• 62. echo "Testing "1"" if [ 1 ] # one then echo "1 is true." else echo "1 is false." fi # 1 is true. echo echo "Testing "-1"" if [ -1 ] # minus one then echo "-1 is true." else echo "-1 is false." fi # -1 is true. echo echo "Testing "NULL"" if [ ] # NULL (empty condition) then echo "NULL is true." else echo "NULL is false." fi # NULL is false. echo echo "Testing "xyz"" if [ xyz ] # string then echo "Random string is true." else echo "Random string is false." fi # Random string is true. echo echo "Testing "$xyz"" if [ $xyz ] # Tests if $xyz is null, but... # it's only an uninitialized variable. then echo "Uninitialized variable is true." else echo "Uninitialized variable is false." fi # Uninitialized variable is false. echo echo "Testing "-n $xyz"" if [ -n "$xyz" ] # More pedantically correct. then echo "Uninitialized variable is true." else echo "Uninitialized variable is false." fi # Uninitialized variable is false. echo Advanced Bash-Scripting Guide Chapter 7. Tests 56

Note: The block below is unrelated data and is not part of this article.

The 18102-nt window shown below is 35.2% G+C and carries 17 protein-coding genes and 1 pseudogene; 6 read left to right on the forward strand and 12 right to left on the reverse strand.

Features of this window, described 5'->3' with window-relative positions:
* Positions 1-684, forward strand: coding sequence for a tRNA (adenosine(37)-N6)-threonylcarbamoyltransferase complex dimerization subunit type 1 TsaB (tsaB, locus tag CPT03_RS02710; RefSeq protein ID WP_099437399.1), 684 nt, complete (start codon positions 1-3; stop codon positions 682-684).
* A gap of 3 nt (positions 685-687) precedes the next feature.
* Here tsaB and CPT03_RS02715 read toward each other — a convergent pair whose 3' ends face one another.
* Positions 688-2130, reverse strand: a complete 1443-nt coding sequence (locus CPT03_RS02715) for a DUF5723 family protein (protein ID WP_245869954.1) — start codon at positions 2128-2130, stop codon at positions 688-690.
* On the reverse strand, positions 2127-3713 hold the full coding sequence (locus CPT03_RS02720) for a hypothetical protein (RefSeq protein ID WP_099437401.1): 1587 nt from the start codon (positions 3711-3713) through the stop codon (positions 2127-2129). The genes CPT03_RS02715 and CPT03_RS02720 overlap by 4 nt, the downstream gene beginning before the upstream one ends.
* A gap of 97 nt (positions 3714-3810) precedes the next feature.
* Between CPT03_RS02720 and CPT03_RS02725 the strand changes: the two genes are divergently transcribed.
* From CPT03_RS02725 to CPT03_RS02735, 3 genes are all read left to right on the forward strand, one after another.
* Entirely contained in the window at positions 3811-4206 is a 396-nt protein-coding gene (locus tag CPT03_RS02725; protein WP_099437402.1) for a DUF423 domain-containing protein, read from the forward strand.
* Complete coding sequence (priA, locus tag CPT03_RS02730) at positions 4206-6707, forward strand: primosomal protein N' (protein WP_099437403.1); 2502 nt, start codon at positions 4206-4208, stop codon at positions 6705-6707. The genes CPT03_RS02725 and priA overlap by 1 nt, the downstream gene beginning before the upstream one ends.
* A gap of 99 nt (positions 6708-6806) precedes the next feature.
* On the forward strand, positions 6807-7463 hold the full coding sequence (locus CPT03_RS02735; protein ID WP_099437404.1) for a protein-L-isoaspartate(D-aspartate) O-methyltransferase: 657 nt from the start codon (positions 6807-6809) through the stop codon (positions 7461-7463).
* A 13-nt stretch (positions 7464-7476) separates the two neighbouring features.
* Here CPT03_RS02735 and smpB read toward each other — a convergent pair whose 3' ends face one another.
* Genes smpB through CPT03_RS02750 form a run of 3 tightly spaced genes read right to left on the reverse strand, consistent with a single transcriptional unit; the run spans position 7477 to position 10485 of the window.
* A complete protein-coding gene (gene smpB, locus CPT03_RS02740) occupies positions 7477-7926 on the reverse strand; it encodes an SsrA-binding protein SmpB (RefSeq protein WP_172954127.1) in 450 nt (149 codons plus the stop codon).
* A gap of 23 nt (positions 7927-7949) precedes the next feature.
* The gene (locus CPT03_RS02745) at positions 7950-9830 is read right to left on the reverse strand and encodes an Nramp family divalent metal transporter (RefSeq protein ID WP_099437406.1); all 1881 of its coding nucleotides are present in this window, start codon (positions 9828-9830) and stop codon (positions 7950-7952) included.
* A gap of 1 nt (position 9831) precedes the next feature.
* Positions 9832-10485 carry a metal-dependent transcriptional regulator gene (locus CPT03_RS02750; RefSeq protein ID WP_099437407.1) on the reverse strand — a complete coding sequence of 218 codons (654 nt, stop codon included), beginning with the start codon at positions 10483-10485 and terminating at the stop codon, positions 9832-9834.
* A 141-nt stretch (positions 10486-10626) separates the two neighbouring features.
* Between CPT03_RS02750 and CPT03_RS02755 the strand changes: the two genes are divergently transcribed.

• 63. xyz= # Initialized, but set to null value. echo "Testing "-n $xyz"" if [ -n "$xyz" ] then echo "Null variable is true." else echo "Null variable is false." fi # Null variable is false. echo # When is "false" true? echo "Testing "false"" if [ "false" ] # It seems that "false" is just a string ... then echo ""false" is true." #+ and it tests true. else echo ""false" is false." fi # "false" is true. echo echo "Testing "$false"" # Again, uninitialized variable. if [ "$false" ] then echo ""$false" is true." else echo ""$false" is false." fi # "$false" is false. # Now, we get the expected result. # What would happen if we tested the uninitialized variable "$true"? echo exit 0 Exercise. Explain the behavior of Example 7-1, above. if [ condition-true ] then command 1 command 2 ... else # Or else ... # Adds default code block executing if original condition tests false. command 3 command 4 ... fi When if and then are on same line in a condition test, a semicolon must terminate the if statement. Both if and then are keywords. Keywords (or commands) begin statements, and before a new statement on the same line begins, the old one must terminate. Advanced Bash-Scripting Guide Chapter 7. Tests 57